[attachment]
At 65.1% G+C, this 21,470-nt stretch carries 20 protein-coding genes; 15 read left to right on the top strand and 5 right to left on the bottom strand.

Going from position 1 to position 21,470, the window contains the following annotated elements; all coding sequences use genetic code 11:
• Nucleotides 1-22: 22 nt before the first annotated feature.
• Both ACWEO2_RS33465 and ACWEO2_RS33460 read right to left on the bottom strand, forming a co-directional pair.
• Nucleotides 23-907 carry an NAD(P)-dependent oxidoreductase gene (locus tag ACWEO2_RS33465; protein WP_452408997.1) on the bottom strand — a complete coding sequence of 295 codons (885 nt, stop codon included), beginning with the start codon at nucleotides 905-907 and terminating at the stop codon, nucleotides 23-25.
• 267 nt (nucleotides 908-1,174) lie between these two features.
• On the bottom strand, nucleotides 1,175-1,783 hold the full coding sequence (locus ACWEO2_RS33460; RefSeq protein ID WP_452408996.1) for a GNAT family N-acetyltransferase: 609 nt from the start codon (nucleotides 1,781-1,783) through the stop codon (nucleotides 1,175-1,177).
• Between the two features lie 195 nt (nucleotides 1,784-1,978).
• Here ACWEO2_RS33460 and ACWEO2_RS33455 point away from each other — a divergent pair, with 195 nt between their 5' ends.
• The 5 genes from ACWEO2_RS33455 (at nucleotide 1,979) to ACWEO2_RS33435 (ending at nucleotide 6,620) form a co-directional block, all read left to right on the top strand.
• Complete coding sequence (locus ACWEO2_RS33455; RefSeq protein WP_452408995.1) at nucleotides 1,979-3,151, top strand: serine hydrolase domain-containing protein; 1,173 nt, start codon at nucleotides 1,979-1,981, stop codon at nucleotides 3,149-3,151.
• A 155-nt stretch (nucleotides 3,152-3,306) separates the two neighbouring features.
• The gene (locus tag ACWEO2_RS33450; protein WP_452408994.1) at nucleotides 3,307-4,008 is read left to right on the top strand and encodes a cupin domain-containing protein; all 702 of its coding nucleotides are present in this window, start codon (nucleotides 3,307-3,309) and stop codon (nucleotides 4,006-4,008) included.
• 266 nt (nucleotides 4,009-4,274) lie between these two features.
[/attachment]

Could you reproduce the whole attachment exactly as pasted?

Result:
At 65.1% G+C, this 21,470-nt stretch carries 20 protein-coding genes; 15 read left to right on the top strand and 5 right to left on the bottom strand.

Going from position 1 to position 21,470, the window contains the following annotated elements; all coding sequences use genetic code 11:
• Nucleotides 1-22: 22 nt before the first annotated feature.
• Both ACWEO2_RS33465 and ACWEO2_RS33460 read right to left on the bottom strand, forming a co-directional pair.
• Nucleotides 23-907 carry an NAD(P)-dependent oxidoreductase gene (locus tag ACWEO2_RS33465; protein WP_452408997.1) on the bottom strand — a complete coding sequence of 295 codons (885 nt, stop codon included), beginning with the start codon at nucleotides 905-907 and terminating at the stop codon, nucleotides 23-25.
• 267 nt (nucleotides 908-1,174) lie between these two features.
• On the bottom strand, nucleotides 1,175-1,783 hold the full coding sequence (locus ACWEO2_RS33460; RefSeq protein ID WP_452408996.1) for a GNAT family N-acetyltransferase: 609 nt from the start codon (nucleotides 1,781-1,783) through the stop codon (nucleotides 1,175-1,177).
• Between the two features lie 195 nt (nucleotides 1,784-1,978).
• Here ACWEO2_RS33460 and ACWEO2_RS33455 point away from each other — a divergent pair, with 195 nt between their 5' ends.
• The 5 genes from ACWEO2_RS33455 (at nucleotide 1,979) to ACWEO2_RS33435 (ending at nucleotide 6,620) form a co-directional block, all read left to right on the top strand.
• Complete coding sequence (locus ACWEO2_RS33455; RefSeq protein WP_452408995.1) at nucleotides 1,979-3,151, top strand: serine hydrolase domain-containing protein; 1,173 nt, start codon at nucleotides 1,979-1,981, stop codon at nucleotides 3,149-3,151.
• A 155-nt stretch (nucleotides 3,152-3,306) separates the two neighbouring features.
• The gene (locus tag ACWEO2_RS33450; protein WP_452408994.1) at nucleotides 3,307-4,008 is read left to right on the top strand and encodes a cupin domain-containing protein; all 702 of its coding nucleotides are present in this window, start codon (nucleotides 3,307-3,309) and stop codon (nucleotides 4,006-4,008) included.
• 266 nt (nucleotides 4,009-4,274) lie between these two features.